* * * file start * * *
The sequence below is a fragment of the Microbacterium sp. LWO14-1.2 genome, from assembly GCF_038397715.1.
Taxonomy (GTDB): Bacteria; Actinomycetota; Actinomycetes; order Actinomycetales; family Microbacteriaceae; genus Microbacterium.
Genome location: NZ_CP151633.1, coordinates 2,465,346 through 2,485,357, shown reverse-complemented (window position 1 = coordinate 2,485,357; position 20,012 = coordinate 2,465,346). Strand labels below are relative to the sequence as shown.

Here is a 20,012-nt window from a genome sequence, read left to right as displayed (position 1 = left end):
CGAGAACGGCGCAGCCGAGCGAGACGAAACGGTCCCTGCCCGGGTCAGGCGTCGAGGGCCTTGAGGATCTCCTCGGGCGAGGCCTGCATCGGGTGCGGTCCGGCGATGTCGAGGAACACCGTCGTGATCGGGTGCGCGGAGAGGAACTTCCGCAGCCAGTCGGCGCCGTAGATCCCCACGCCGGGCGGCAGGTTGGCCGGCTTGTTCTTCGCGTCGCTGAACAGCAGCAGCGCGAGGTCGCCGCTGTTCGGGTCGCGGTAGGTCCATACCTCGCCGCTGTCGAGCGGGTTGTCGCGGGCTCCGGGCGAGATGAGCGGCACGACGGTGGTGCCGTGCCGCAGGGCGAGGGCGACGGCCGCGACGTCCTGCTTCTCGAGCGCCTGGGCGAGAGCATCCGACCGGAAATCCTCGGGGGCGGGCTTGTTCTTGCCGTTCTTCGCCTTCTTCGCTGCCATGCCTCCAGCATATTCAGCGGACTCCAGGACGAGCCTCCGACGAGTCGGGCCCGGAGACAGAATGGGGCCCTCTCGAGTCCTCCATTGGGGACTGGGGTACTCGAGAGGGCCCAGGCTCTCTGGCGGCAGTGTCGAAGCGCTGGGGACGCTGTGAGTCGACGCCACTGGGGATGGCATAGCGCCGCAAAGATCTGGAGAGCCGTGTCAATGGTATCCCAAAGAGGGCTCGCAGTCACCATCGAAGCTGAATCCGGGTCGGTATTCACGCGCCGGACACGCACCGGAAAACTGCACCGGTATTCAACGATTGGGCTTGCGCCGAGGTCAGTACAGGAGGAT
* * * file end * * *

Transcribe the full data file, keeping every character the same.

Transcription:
The sequence below is a fragment of the Microbacterium sp. LWO14-1.2 genome, from assembly GCF_038397715.1.
Taxonomy (GTDB): Bacteria; Actinomycetota; Actinomycetes; order Actinomycetales; family Microbacteriaceae; genus Microbacterium.
Genome location: NZ_CP151633.1, coordinates 2,465,346 through 2,485,357, shown reverse-complemented (window position 1 = coordinate 2,485,357; position 20,012 = coordinate 2,465,346). Strand labels below are relative to the sequence as shown.

Here is a 20,012-nt window from a genome sequence, read left to right as displayed (position 1 = left end):
CGAGAACGGCGCAGCCGAGCGAGACGAAACGGTCCCTGCCCGGGTCAGGCGTCGAGGGCCTTGAGGATCTCCTCGGGCGAGGCCTGCATCGGGTGCGGTCCGGCGATGTCGAGGAACACCGTCGTGATCGGGTGCGCGGAGAGGAACTTCCGCAGCCAGTCGGCGCCGTAGATCCCCACGCCGGGCGGCAGGTTGGCCGGCTTGTTCTTCGCGTCGCTGAACAGCAGCAGCGCGAGGTCGCCGCTGTTCGGGTCGCGGTAGGTCCATACCTCGCCGCTGTCGAGCGGGTTGTCGCGGGCTCCGGGCGAGATGAGCGGCACGACGGTGGTGCCGTGCCGCAGGGCGAGGGCGACGGCCGCGACGTCCTGCTTCTCGAGCGCCTGGGCGAGAGCATCCGACCGGAAATCCTCGGGGGCGGGCTTGTTCTTGCCGTTCTTCGCCTTCTTCGCTGCCATGCCTCCAGCATATTCAGCGGACTCCAGGACGAGCCTCCGACGAGTCGGGCCCGGAGACAGAATGGGGCCCTCTCGAGTCCTCCATTGGGGACTGGGGTACTCGAGAGGGCCCAGGCTCTCTGGCGGCAGTGTCGAAGCGCTGGGGACGCTGTGAGTCGACGCCACTGGGGATGGCATAGCGCCGCAAAGATCTGGAGAGCCGTGTCAATGGTATCCCAAAGAGGGCTCGCAGTCACCATCGAAGCTGAATCCGGGTCGGTATTCACGCGCCGGACACGCACCGGAAAACTGCACCGGTATTCAACGATTGGGCTTGCGCCGAGGTCAGTACAGGAGGAT